Turkey casserole. (Arkasha Stevenson / Los…)
The annual Thanksgiving feast is a time when home cooks enjoy pulling out all the stops and preparing copious amounts of tradition-loaded dishes to share with friends and loved ones. This excitement often leads to preparing enough food to satisfy roughly twice the number of guests you plan on hosting. But that's not necessarily bad, because it has spawned another equally beloved culinary tradition: Thanksgiving leftovers.
If the traditional Thanksgiving feast is inherently American, then the ongoing use of the surplus it generates is really a nod to the custom universal to good cooks, of making the most out of each ingredient's every part.
Experimentation and exploration are the true loves of any successful cook. This year I challenge you to move beyond your typical leftover-based dishes and to consider broader possibilities. Don't let anything go to waste, not the vegetables or the stuffing or the bones and trimmings of leftover turkey. This doesn't mean repeating the same old things over and over. Use this as an opportunity to push yourself beyond comfortable dishes and explore new flavors. And look afresh at the familiar and see what new forms it might take.
These recipes provide you with a starting point. They are ideas that take into consideration what kinds of leftovers you might have on hand and what kinds of meals you plan to serve.
I have always loved a good one-pot meal, and, when you look at the pileup of leftovers created by your Thanksgiving feast, you might feel the same. While the turkey casserole is meant to mop up the various vegetable leftovers your dinner may have generated, a casserole such as this shows how you can experiment with using atypical ingredients — candied yams, for example — to create new and interesting results.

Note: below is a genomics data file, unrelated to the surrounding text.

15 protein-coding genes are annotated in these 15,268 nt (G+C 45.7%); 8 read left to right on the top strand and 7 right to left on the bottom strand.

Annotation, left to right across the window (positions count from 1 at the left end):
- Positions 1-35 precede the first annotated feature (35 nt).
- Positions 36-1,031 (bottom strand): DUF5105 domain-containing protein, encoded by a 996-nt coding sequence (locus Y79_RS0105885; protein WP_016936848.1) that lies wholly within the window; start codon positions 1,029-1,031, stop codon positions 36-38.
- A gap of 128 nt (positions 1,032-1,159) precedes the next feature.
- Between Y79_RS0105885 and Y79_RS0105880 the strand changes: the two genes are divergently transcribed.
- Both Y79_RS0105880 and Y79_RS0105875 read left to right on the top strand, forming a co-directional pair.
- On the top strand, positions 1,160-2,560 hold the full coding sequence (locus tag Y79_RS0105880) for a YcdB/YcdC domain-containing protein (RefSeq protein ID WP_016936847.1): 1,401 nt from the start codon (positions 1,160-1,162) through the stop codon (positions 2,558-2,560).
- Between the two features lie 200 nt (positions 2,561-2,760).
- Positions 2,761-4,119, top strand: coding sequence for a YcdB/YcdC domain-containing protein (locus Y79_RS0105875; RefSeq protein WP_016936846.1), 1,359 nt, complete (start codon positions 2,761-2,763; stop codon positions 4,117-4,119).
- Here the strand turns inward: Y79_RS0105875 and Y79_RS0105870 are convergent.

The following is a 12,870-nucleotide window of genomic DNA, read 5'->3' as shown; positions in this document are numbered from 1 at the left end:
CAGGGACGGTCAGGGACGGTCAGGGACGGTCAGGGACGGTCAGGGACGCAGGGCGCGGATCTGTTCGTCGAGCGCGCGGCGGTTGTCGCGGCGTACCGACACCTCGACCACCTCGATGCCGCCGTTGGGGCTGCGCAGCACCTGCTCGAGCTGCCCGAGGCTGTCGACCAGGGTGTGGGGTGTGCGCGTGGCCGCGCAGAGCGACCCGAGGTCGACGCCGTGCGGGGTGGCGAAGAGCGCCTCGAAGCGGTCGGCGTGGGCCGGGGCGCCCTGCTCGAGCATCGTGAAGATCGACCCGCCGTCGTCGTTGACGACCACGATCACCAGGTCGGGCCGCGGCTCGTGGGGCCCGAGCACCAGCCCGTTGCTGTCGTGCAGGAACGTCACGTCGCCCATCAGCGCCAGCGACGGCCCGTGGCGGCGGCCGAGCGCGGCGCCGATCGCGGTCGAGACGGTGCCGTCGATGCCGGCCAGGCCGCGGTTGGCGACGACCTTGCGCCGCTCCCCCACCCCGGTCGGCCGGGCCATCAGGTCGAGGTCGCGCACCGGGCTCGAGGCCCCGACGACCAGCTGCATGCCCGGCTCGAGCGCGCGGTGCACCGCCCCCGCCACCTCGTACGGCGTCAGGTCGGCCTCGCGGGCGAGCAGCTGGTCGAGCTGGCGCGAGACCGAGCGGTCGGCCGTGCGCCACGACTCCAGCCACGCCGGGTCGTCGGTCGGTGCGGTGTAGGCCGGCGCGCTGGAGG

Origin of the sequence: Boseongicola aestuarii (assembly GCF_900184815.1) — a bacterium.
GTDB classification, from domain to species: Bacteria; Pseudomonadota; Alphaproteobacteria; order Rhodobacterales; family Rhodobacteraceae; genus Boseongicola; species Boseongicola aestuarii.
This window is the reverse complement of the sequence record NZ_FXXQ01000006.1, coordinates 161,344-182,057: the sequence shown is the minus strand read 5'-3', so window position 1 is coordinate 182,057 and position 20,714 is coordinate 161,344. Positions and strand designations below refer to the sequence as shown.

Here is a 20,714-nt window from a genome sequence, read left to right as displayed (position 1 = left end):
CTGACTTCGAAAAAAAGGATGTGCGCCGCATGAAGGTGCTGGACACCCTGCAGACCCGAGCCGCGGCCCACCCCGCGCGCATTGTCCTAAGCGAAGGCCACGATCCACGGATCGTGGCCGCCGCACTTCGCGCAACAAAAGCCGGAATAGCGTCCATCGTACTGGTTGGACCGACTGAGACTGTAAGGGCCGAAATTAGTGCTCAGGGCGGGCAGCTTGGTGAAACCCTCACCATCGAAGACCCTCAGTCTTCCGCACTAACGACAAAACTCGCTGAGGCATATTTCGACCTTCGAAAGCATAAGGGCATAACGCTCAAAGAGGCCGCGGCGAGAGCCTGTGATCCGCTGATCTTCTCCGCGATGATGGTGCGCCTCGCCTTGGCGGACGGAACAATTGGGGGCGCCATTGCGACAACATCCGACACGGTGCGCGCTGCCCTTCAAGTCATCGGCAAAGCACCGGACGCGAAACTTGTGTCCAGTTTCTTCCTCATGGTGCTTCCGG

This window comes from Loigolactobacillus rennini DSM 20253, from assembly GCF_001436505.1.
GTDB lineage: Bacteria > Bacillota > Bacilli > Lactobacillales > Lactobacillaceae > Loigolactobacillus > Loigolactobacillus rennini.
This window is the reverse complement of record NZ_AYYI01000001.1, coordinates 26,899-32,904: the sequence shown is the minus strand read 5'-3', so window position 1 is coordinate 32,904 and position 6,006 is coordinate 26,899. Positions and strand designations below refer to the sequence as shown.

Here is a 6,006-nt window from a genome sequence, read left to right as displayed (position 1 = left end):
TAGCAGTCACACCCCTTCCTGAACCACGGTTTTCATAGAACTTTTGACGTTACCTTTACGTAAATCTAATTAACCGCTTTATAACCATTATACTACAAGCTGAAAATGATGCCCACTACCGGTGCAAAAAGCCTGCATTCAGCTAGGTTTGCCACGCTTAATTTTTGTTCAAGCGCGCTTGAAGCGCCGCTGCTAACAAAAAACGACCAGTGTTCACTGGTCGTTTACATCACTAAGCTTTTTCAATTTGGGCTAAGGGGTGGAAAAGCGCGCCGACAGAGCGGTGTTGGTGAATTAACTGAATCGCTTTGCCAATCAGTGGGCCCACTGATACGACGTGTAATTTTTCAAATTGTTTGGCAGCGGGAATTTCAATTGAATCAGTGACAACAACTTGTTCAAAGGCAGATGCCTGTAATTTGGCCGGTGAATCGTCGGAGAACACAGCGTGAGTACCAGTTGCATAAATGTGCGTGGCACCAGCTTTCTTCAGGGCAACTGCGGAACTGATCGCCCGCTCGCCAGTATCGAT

The Thai-style turkey soup is based on the same kind of frugal use of leftovers — every scrap of turkey you have can be used to make the stock. But the recipe takes this familiar stock in a very different direction, adding a variety of ingredients from the Malay Peninsula to bring lightness and a fresh flavor. While this dish is not typical of my own cooking, it is based on one of my favorite Asian soups, and the recipe offers plenty of opportunities for refinement — from the care you take in cutting the garnishes just right to the diligence in preparing and straining the broth.
Thinking about the way cooled Thanksgiving dressing conformed to the shape of the loaf pan I'd stored it in is what gave me the idea for the stuffing "pain perdu." What if I unmolded the dressing in its loaf shape, then sliced it and cooked it on the griddle like French toast? Furthermore, the recipe brings into play such key culinary concepts as timing, planning and attention to detail. While the finished dish may appear simple, the advance work and the timing of the final preparation are opportunities to hone these skills.
Though Thanksgiving leftovers provide you with an ideal place to start, the principles I have raised here should apply to every meal you prepare. On your journey to mastery in the kitchen, this sort of thoughtfulness will take you further than almost any other lesson, because in the end, it is a mind-set that says the lessons never end.